Robert Pogson

One man, closing all the windows.

Portugal Chooses Open Standards for IT.

technology

Portugal Chooses Open Standards for IT.

“The Portuguese Government has published the National Digital Interoperability Regulation [2], which defines the list of open standards to be adopted in the Portuguese public administration. This framework brings to life the existing Law of Open Standards [1]. It is part of the larger ICT reform program that aims to save 500M EUR/year while providing stimulus to the local economy.”

see ESOP » Portugal publishes open standards catalog. ODF, PDF and several other standards are mandatory..

Good for them. This should help them get their government’s books back in balance and set a good example for their people and organizations. Clearly, IT using open standards is much easier using FLOSS as the OS. I recommend Debian GNU/Linux for most IT. FLOSS is the right way to do IT.

7 Comments

  1. George Hostler

    Robert Pogson wrote, “I was talking with a small businessman a couple of years ago and, naturally, the topic turned to IT. That guy had $4K of software on his PC just to do the ordinary software things, and report to government. Sure, he was making ~$100K per annum for all his hard work, but what were M$ and “partners” doing, printing licences? It’s not a free market in IT as it is in groceries, oil-changes or anything else. When people discover FLOSS, they are freed. It’s real, not some imagination.”

    Robert, proprietary software does have a place is support of Linux. There are certain needs that FLOSS hasn’t filled, even Ernie Ball found this out, in the area of an accounting package for his company.

    Proprietary writer’s incentive is profit and the hours of investment (with the appropriate overhead) are taken into account. I would consider these as specialty needs. Yet Ernie was able to work a cocktail of software with majority open source and a few proprietary sources running under Red Hat Linux, which overall saved him considerable money.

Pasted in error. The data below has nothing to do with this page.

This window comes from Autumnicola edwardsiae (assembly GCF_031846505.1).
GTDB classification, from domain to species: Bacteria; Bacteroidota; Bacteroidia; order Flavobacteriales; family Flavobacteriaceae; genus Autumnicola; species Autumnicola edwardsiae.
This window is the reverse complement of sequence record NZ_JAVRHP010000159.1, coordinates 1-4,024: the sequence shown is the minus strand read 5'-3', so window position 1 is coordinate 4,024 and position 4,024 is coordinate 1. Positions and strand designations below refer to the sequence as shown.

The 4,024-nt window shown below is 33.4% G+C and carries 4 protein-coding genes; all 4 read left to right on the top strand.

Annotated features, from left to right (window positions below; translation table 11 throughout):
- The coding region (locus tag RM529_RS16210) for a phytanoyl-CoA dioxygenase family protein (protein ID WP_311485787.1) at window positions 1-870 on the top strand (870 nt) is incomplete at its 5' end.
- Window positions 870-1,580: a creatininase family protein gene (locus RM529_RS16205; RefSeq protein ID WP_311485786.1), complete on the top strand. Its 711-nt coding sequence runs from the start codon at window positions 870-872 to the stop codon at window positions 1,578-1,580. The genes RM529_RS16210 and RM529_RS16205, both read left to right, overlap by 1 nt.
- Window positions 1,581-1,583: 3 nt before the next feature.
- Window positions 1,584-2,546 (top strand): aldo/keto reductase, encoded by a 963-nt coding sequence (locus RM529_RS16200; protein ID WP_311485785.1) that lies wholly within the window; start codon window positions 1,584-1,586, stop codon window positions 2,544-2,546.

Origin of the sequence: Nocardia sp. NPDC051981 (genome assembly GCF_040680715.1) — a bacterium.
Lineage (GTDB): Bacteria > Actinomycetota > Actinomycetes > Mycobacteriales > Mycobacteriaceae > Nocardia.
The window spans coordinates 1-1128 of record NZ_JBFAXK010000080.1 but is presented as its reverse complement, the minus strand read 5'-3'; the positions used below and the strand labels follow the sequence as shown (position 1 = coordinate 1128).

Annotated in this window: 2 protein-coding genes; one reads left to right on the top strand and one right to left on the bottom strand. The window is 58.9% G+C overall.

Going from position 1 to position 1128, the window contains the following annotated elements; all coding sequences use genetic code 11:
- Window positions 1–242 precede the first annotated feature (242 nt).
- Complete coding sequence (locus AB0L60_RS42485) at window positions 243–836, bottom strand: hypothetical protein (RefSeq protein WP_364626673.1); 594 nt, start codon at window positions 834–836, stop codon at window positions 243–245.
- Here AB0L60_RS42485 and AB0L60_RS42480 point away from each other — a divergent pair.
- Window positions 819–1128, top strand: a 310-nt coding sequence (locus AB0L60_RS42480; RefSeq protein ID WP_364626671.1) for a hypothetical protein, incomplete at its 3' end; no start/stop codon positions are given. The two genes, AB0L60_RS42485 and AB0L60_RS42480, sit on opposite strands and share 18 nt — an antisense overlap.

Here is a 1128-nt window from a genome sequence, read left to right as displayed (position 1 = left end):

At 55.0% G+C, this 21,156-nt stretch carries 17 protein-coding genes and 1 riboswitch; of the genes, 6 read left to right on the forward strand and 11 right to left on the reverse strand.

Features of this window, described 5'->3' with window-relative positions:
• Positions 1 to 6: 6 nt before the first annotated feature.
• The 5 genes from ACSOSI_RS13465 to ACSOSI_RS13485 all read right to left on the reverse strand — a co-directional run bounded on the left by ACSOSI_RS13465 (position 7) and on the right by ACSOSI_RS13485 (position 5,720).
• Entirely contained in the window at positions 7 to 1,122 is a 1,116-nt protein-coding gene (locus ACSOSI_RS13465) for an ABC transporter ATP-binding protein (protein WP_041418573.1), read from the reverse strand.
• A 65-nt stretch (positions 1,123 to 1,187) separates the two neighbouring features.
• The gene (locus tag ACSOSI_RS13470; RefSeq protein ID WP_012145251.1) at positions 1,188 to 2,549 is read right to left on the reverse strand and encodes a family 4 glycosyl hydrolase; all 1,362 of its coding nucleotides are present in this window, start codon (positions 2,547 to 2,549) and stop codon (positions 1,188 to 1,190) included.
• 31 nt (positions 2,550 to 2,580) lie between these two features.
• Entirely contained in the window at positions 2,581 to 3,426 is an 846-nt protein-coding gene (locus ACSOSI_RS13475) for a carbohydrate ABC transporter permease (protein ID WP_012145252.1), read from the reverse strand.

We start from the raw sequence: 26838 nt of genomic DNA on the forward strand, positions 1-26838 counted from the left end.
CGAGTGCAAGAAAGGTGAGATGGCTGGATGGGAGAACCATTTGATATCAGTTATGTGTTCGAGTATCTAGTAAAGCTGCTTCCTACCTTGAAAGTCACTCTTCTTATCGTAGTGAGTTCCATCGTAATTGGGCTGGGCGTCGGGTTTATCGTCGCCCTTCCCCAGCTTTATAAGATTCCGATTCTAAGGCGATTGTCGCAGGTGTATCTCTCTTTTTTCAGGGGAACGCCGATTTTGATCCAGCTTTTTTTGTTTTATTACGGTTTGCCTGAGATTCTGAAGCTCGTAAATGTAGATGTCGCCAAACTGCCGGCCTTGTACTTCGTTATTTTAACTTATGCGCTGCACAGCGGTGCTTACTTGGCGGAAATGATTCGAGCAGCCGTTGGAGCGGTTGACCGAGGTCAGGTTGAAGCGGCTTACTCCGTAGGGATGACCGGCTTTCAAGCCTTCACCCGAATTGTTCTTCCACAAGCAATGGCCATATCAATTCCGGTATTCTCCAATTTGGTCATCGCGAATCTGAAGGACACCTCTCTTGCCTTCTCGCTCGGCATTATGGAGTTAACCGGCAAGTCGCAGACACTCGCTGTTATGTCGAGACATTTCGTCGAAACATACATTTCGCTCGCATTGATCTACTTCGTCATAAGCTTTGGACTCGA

FLOSS does have its place and there are excellently written packages out there, such as LibreOffice, a fork of the Sun Microsystem’s OpenOffice. Having worked in a professional engineering environment, I can confidently say that this software package including LibreOffice’s spreadsheet has sufficient functionality to meet the majority of user needs.

    I’ve used it to work on letters, specifications, detailed multi-sheet cost estimates, project planning estimates, operational estimates and etc.

    For most IT users, it would more than well meet their needs.

  2. Lutz D. Meier

    Here’s a gem for you, Robert. Perhaps worth its own article. As you have undoubtedly read elsewhere the City of Freiburg has decided to return to MS Office. And some juicy bits can be read in the Pirate Party Freiburg’s press release (German, translation by me):

    The assessor’s report points out severe shortcomings and a lack of seriousness with regards to the migration towards OpenOffice in Freiburg. But Mayor Neideck, responsible for the migration, concluded that the software alone was the problem.